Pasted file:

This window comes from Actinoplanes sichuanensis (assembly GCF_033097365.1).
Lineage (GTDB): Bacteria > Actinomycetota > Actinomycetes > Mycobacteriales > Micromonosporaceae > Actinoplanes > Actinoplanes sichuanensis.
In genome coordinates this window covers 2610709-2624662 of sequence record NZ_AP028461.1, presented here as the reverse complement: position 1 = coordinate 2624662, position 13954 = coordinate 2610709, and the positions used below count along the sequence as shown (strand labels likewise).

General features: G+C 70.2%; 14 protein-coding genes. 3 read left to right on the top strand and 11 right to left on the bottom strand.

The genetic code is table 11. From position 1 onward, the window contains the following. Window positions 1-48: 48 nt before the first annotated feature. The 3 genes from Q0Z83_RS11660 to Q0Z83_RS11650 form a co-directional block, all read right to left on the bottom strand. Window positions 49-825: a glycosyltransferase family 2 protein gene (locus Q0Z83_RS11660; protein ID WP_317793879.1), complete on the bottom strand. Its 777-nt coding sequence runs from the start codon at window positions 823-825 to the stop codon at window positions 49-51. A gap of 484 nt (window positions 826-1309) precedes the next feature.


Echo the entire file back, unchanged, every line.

This window comes from Actinoplanes sichuanensis (assembly GCF_033097365.1).
Lineage (GTDB): Bacteria > Actinomycetota > Actinomycetes > Mycobacteriales > Micromonosporaceae > Actinoplanes > Actinoplanes sichuanensis.
In genome coordinates this window covers 2610709-2624662 of sequence record NZ_AP028461.1, presented here as the reverse complement: position 1 = coordinate 2624662, position 13954 = coordinate 2610709, and the positions used below count along the sequence as shown (strand labels likewise).

General features: G+C 70.2%; 14 protein-coding genes. 3 read left to right on the top strand and 11 right to left on the bottom strand.

The genetic code is table 11. From position 1 onward, the window contains the following. Window positions 1-48: 48 nt before the first annotated feature. The 3 genes from Q0Z83_RS11660 to Q0Z83_RS11650 form a co-directional block, all read right to left on the bottom strand. Window positions 49-825: a glycosyltransferase family 2 protein gene (locus Q0Z83_RS11660; protein ID WP_317793879.1), complete on the bottom strand. Its 777-nt coding sequence runs from the start codon at window positions 823-825 to the stop codon at window positions 49-51. A gap of 484 nt (window positions 826-1309) precedes the next feature.